Just removed from a stunning 48-win season (and no playoff berth in the West!), the Phoenix Suns were expected to turn the page in 2014-15. Sadly, such was not the case as the team took a giant step backwards, posting only 39 victories and looking like a bunch of deer in headlights not knowing what to do.
But after an eventful offseason, the Suns have once again put themselves in the race in the Western Conference. Never mind the fact that they’re sitting at 7-7, which is good enough for sixth in the conference and second in the Pacific Division, as the whole conference has been tainted by the Golden State Warriors’ 16-0 start. Throw in the San Antonio Spurs, Oklahoma City Thunder and the surprising Dallas Mavericks as early-season leaders in the West, but after that, there’s no reason to believe that the Suns couldn’t pose a threat to one of the aforementioned favorites.
Offensively, the Suns have shown the ability to be a fast-paced, potent squad, thanks in large part to their explosive backcourt of Eric Bledsoe and Brandon Knight, who are each putting up over 21 points per game. Some felt that having Bledsoe and Knight share the backcourt would be problematic as they’d have to adjust to playing on and off the ball, both mentally and physically. But while it’s still a work in progress, their individual stats have shown that they’re accepting of the adjustment.
Up front, the team is getting a nice contribution from second-year forward T.J. Warren, who despite not starting a game to date, has averaged nearly 11 points on the year on efficient shooting. Markieff Morris has been inconsistent after an offseason full of ranting and complaining due to the trade of his twin brother, but he’s starting to show signs of getting out of his doldrums. Free-agent pickup Tyson Chandler has done a nice job on the offensive glass to give the team more opportunities.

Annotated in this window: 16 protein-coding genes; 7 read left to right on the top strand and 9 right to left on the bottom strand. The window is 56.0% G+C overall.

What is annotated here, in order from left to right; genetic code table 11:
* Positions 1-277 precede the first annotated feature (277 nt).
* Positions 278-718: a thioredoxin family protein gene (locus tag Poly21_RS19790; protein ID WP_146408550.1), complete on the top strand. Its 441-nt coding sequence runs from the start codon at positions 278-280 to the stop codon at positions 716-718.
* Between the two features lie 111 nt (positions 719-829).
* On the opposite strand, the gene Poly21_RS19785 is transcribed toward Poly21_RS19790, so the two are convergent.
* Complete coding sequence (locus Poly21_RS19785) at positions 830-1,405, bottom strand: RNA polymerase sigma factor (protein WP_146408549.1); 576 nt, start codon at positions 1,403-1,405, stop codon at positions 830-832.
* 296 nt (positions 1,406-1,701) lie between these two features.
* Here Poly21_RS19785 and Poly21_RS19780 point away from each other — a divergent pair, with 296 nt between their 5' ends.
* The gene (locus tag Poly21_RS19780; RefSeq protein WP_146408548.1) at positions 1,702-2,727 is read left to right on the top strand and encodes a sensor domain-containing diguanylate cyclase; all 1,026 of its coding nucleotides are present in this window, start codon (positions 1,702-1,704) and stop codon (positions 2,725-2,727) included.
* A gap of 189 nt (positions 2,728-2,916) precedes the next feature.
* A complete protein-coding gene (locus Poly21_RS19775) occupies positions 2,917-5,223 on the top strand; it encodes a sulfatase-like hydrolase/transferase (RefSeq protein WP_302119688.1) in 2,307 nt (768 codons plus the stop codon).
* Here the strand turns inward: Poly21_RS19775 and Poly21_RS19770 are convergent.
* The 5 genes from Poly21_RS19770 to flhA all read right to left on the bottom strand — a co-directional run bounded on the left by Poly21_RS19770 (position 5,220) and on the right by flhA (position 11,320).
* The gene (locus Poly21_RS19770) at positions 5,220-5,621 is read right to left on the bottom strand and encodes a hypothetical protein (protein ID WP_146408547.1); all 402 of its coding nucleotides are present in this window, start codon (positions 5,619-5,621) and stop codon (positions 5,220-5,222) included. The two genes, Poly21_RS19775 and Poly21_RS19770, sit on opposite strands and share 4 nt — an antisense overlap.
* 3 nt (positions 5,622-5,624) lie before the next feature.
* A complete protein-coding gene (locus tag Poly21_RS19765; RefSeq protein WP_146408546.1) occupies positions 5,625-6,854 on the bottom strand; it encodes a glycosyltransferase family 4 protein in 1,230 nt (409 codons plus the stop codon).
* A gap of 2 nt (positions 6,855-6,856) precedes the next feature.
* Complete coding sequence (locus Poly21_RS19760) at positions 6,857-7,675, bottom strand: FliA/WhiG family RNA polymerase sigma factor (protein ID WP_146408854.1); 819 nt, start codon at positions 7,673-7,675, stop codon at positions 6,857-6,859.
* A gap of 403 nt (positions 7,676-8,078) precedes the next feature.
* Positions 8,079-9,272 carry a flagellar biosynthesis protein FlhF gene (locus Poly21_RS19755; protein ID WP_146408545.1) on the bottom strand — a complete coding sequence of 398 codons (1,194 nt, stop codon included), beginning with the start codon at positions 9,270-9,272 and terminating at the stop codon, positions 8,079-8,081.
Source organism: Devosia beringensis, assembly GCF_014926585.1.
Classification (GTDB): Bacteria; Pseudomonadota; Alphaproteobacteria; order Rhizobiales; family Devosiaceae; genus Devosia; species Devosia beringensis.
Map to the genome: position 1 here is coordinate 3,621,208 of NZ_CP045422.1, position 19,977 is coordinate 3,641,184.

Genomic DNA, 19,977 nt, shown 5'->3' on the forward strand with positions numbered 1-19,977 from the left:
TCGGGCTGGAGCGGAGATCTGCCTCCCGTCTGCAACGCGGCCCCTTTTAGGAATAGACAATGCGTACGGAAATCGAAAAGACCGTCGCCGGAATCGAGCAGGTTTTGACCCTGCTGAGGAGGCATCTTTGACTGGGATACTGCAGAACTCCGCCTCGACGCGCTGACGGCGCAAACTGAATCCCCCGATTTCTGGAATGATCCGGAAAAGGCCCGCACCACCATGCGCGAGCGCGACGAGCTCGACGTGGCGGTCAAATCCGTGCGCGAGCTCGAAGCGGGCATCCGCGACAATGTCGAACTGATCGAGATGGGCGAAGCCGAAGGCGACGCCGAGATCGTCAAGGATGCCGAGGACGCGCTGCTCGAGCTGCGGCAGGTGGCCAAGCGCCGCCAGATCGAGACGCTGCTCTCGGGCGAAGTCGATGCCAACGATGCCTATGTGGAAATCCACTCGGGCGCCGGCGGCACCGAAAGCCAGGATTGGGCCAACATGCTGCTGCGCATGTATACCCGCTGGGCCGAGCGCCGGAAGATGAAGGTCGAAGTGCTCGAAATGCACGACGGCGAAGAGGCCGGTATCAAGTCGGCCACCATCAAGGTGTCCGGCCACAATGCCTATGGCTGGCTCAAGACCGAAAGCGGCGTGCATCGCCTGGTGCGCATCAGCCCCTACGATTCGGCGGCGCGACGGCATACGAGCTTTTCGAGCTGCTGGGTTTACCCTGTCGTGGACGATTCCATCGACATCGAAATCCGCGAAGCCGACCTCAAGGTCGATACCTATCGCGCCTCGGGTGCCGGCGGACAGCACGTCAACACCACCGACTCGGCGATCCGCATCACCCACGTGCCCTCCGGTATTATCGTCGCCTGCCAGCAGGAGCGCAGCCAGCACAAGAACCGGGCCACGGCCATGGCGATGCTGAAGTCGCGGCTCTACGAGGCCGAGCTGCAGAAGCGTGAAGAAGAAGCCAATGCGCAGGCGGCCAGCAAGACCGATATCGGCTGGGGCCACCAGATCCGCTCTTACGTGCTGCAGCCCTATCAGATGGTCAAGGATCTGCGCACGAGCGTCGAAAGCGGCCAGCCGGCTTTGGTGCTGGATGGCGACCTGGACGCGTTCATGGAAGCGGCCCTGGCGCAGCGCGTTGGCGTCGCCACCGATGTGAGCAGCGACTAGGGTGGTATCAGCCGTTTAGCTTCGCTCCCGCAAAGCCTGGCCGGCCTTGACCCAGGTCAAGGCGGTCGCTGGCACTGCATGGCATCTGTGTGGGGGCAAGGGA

The Suns are middle-of-the-pack defensively, but they do some nice things on that end. Phoenix is in the top five in defensive rebound percentage and is seventh in steals. Chandler has paced the team on the boards, while Bledsoe and Knight have combined to average 3.4 thefts on the year.
There’s no superstar on this roster; there may not even be an All-Star this season (although both guards are making a strong early case). So if the team is going to have success throughout the regular season and make some noise come playoff time, depth is going to be a huge asset. After moving a boatload of talent between last year’s trade deadline and the offseason, including Goran Dragic and Isaiah Thomas, the Suns need consistent production out of their second unit.
While head coach Jeff Hornacek plays nearly the entire roster every night, the scoring drop-off between the first and second units is incredibly noticeable, with Warren the only player coming off the bench scoring over 10 points a night. The hope is rookie Devin Booker will develop and become another viable threat off the bench, and the youngster is starting to show flashes of ability over the last few weeks.
Following an early-season schedule that presented Phoenix with a slate of games against lower-tier teams, the club faces a four-game run through San Antonio (98-84 loss), New Orleans, Golden State and Toronto, which is a tough slate for any team. As one of the youngest squads in the league, the Suns are bound to have their struggles throughout the regular season as they learn to play with each other. However, if the team comes together, Phoenix could be a dangerous team come playoff time.